All about 'Good Guy' Fungi - Explaining Mycorrhizae

Benefical fungi on a plants root system - example of MycorrhizaeMychorrhizae
 
The term mychorrhizae relates to the relationship between fungi in the soil and a plant's root system. In general, a fungus contains a large group of eukaryotic organisms. What makes eukaryotic cells different from prokaryotic ones? Eukaryotic cells have a complex structure that contains a nucleus, whereas prokaryotes are most commonly unicellular - they lack a cell nucleus. Most animals, plants and fungus cells are eukaryotic.
 
Most plants form an early association with fungi in the soil. It is estimated that 95-99% of all plants belong to a family or species that form this characteristic relationship with mychorrhizae in the soil. In general, this process supports the plants' ability to harvest nutrients from the soil. Without beneficial mychorrhizae in the soil, plants have a much harder time gathering essential nutrients.
 
The Garden Vigor product VermActant is a soil stimulant that encourages the growth and colonization of mychorrhizae on a plant's root system, and Garden Vigor's Emerald Mist is a plant and soil nutrition product that can help in this process as well.
 
The Benefits of Mychorrhizae
 
In soils that are nutritionally deficient, the nutrient take-up process of the mychorrhizae helps improve the absorption process by improving the growth and reproduction process of a plant. Beneficial mychorrhizae fungi produce growth hormones that can directly affect the morphology of the plant, improving root and plant growth.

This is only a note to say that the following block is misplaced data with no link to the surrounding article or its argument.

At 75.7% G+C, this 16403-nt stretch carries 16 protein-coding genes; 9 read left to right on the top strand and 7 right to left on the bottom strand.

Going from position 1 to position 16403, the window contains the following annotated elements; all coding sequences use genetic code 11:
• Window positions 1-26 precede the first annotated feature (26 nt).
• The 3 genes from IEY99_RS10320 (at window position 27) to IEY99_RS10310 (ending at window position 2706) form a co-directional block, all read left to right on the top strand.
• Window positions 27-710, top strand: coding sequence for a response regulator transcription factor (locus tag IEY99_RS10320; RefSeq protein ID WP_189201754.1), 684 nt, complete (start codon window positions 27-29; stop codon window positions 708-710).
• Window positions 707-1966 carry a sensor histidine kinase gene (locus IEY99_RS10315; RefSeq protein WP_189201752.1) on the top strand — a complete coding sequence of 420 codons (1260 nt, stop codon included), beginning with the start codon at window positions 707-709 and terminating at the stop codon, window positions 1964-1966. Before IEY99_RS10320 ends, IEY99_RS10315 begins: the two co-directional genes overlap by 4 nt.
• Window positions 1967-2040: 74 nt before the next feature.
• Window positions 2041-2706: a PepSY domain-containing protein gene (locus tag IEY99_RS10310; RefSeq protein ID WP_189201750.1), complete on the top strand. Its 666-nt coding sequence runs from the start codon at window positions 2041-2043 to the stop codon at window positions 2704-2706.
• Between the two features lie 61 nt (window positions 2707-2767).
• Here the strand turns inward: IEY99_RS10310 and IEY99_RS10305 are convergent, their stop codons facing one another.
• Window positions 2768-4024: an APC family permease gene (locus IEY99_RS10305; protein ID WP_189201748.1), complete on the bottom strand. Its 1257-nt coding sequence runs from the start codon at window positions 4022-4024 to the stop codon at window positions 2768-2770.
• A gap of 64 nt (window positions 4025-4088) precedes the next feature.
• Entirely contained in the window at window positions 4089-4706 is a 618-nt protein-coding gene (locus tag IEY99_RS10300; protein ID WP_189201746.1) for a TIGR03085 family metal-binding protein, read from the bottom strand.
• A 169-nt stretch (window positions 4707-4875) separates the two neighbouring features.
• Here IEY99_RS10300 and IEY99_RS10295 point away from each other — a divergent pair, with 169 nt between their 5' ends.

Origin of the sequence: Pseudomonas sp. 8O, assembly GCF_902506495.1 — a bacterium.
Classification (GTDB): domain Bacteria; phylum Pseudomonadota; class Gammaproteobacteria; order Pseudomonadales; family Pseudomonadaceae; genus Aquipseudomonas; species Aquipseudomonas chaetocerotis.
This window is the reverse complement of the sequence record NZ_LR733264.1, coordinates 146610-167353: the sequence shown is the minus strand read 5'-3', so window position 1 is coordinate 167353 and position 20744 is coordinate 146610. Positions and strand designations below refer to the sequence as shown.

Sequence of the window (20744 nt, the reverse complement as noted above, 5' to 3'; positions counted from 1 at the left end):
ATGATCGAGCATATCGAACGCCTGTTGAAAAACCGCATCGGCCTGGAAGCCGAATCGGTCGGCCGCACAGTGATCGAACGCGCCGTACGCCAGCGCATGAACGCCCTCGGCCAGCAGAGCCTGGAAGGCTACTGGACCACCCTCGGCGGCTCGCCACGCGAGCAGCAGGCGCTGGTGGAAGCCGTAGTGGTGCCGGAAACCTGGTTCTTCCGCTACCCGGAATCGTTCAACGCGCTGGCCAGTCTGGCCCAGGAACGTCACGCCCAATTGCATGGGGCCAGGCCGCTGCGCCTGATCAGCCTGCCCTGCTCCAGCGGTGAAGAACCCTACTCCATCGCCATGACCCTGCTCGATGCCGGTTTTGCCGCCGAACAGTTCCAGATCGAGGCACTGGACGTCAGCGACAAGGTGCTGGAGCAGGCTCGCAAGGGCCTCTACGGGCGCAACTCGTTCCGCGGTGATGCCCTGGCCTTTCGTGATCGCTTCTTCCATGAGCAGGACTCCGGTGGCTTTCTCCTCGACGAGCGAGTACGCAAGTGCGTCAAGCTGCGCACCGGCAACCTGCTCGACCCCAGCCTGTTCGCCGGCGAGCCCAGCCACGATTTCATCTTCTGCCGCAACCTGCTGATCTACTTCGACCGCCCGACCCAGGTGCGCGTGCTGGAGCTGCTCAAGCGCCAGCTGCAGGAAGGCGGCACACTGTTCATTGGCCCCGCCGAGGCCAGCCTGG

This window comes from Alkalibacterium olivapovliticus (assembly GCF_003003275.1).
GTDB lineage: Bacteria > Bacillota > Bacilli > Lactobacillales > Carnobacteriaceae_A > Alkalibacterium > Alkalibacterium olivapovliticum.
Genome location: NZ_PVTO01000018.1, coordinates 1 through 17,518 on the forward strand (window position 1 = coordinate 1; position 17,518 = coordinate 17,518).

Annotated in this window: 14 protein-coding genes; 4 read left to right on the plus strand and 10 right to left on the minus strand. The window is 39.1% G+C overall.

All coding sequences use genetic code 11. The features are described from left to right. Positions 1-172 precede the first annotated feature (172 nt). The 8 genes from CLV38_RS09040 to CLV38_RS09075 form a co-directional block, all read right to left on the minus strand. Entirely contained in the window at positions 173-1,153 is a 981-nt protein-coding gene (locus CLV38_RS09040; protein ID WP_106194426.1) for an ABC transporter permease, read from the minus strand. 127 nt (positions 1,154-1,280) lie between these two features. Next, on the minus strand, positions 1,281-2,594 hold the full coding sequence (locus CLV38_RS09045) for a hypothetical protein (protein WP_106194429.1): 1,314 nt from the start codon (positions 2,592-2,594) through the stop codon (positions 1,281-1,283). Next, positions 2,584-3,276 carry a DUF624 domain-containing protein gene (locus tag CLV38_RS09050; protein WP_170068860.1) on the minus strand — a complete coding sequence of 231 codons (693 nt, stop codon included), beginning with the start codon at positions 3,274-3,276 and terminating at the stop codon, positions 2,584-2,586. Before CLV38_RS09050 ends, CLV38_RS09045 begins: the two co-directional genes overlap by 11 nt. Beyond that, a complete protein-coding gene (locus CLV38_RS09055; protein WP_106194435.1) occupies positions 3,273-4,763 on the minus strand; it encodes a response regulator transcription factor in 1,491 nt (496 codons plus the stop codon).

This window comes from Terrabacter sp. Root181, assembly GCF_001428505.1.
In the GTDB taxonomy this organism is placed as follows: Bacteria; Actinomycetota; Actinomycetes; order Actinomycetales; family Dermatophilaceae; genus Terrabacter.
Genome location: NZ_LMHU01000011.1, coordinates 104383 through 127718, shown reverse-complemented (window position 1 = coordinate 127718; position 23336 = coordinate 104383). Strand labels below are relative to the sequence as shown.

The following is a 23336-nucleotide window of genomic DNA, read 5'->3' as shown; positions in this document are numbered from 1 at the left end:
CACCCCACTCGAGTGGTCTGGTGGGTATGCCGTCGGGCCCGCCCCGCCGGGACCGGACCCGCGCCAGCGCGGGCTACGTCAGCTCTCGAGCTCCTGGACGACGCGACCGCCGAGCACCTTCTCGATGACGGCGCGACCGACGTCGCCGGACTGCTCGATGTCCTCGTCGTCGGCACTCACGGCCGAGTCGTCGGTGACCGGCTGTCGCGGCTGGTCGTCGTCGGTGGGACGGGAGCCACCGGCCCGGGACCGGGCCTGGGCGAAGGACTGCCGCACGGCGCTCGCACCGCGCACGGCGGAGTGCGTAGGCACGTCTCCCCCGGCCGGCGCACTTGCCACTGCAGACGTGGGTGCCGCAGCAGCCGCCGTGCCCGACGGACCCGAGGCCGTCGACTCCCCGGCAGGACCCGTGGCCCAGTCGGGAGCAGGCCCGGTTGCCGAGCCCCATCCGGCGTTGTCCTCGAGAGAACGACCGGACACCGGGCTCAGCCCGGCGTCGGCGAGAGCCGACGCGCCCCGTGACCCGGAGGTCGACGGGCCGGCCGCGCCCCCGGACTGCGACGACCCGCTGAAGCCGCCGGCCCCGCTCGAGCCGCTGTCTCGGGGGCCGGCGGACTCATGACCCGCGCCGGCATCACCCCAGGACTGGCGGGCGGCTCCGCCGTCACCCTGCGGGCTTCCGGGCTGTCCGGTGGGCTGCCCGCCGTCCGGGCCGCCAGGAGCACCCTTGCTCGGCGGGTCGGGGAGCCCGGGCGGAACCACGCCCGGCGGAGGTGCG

Mychorrhizae profoundly affect the soil structure and composition by improving the soil microflora (microscopic organisms within the soil) and adding to the nutrient-fixing "beneficial bacteria and fungi" present in the soil. They also improve the drought tolerance of plants by increasing photosynthetic rates. Mychorrhizae may also reduce specific leaf density, allowing a greater exchange of nitrogen and related organic gases of the plant.
 
One of the most important factors of beneficial "good-guy" fungi and bacteria like mychorrhizae is their ability to colonize a plant's root system and form an advantageous symbiotic relationship with the plant. Soil-borne pathogens will have a harder time invading the roots of a plant with a strong support system or colony of mychorrhizae present.
 
This system, then, is what we strive for in our natural gardening products at Garden Vigor: facilitating the ability of "good guy" fungi and bacteria to naturally prevent disease and protect plants from soil-borne pathogens like anthracnose and blossom-end rot in your garden.
 
Contact Garden Vigor for information on our natural gardening products that help grow a better garden.